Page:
The majority of the benefits
would go to households making between $20,000 and $75,000 a year.
  Both are right. Each super-rich
individual will make out very well (saving $80,000 on every
million in realized cap gains). However, there are more families in the
lower tax brackets meaning that as a group they will receive the
bulk of the benefits.
Growth Higher growth is not necessarily shared by
everyone (like in the 1980’s). 

See Distribution (I)
A reduction would mean more savings and higher
growth for the economy.
  (Dems) Even though not everyone
gains from economic growth – most are hurt by a stagnate economy.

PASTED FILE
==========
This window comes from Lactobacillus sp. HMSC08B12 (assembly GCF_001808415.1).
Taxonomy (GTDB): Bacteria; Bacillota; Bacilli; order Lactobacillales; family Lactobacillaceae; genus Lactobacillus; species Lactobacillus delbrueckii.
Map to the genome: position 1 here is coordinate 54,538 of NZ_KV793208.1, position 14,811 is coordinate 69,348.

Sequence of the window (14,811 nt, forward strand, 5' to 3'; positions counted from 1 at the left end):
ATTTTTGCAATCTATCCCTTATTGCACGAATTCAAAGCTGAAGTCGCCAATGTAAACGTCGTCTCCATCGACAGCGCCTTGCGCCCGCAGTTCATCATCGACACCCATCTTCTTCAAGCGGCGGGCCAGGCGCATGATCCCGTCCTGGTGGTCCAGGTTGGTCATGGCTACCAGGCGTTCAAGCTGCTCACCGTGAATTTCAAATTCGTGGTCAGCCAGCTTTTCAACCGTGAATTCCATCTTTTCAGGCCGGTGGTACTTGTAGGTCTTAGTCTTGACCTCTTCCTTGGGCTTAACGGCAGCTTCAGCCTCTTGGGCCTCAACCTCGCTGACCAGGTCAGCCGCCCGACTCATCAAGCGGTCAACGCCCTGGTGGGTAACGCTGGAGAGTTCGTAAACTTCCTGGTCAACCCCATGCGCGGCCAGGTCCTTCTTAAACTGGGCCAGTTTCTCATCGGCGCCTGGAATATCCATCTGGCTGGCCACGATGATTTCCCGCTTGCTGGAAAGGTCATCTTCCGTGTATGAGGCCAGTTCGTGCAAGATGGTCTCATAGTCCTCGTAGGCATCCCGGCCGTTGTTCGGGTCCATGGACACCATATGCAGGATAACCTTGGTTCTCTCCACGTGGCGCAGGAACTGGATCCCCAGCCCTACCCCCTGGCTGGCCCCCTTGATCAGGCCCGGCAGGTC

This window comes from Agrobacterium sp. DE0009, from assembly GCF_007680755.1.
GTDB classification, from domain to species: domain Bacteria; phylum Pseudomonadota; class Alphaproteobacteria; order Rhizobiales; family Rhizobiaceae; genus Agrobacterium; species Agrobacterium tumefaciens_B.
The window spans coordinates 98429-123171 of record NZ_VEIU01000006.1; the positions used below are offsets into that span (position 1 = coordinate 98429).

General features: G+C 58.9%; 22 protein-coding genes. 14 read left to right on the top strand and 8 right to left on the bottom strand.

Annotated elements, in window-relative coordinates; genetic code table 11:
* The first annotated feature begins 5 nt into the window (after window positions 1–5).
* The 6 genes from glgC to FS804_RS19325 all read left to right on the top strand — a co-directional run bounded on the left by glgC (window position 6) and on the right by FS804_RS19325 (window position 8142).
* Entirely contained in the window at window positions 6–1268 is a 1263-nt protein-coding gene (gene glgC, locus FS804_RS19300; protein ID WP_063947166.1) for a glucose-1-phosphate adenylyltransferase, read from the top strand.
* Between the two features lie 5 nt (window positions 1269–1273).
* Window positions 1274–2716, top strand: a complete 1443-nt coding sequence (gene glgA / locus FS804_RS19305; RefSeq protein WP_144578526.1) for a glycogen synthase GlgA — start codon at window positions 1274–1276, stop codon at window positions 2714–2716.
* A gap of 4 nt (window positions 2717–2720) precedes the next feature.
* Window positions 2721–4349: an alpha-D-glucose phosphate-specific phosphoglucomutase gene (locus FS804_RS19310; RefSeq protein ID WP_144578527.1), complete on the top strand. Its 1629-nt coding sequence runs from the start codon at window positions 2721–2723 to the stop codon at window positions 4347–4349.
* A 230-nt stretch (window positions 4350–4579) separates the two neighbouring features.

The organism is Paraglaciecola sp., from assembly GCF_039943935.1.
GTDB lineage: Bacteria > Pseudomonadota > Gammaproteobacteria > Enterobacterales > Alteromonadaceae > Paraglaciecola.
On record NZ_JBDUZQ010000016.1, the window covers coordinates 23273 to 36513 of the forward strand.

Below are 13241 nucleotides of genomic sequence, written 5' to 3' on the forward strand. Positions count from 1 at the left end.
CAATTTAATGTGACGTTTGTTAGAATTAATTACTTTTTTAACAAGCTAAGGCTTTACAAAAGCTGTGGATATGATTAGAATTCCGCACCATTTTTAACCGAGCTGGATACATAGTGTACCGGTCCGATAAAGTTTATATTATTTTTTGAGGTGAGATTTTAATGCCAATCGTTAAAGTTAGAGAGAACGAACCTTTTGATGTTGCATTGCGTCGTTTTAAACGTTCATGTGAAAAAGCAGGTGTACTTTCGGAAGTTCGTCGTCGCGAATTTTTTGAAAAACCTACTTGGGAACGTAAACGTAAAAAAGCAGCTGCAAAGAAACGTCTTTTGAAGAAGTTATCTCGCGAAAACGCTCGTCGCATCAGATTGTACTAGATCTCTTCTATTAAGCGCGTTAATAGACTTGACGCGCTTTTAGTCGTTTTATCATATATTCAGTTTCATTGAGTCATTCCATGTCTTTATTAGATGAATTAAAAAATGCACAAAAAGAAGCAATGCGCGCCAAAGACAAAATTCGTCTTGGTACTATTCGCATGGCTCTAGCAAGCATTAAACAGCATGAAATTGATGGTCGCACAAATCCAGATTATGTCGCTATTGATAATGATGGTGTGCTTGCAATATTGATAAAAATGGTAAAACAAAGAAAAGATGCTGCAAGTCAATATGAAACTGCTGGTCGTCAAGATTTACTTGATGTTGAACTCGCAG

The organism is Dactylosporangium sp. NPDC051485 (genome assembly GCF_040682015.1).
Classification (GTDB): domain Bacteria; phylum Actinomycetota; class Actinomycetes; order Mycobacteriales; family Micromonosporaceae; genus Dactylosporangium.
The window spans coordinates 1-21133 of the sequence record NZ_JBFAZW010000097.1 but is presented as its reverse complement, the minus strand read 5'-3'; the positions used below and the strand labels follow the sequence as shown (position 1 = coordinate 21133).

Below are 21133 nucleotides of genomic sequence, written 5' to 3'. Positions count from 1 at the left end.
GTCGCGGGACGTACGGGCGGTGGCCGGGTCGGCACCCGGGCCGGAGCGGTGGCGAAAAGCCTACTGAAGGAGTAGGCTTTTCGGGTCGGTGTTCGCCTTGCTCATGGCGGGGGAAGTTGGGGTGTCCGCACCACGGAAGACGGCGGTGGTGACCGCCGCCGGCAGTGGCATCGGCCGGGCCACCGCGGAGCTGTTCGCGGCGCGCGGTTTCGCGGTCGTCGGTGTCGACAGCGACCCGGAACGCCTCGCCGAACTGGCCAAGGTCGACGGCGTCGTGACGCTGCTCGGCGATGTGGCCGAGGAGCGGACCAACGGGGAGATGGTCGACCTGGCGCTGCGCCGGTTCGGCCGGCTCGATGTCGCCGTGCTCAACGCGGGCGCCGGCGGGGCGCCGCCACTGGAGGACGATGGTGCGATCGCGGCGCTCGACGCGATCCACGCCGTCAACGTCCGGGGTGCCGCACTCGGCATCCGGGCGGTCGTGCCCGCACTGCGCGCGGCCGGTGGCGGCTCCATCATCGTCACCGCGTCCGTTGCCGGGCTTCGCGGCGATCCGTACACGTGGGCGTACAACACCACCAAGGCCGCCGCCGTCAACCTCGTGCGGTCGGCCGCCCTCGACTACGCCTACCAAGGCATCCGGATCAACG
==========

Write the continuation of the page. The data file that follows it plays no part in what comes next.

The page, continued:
(Reps) By all serious accounts the growth effects are very small. To
the extent that it adds to the deficit it may hurt
growth


(Both) Alan Greenspan – a.k.a. the “gate-keeper of economic growth”
– needs to be consulted about the possibility of higher growth.
Philosophy Taxes can be fair. Taxes are always bad.
  Taxes are sometimes bad and should
be fair.

 

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Filed under: Economics

Summit of the Eight: America on Top?


The so called “Summit of the Eight” has just rapped up its meeting in
Denver, and the United States – according to the U.S. media at least –
has been boasting of its economic superiority. I imagine that the other
seven countries find this more than a bit annoying, but for now the US
seems to have earned bragging rights. You can examine some of the foreign
media reaction
for yourself.

First things first, let’s get the terminology down. The “Summit of the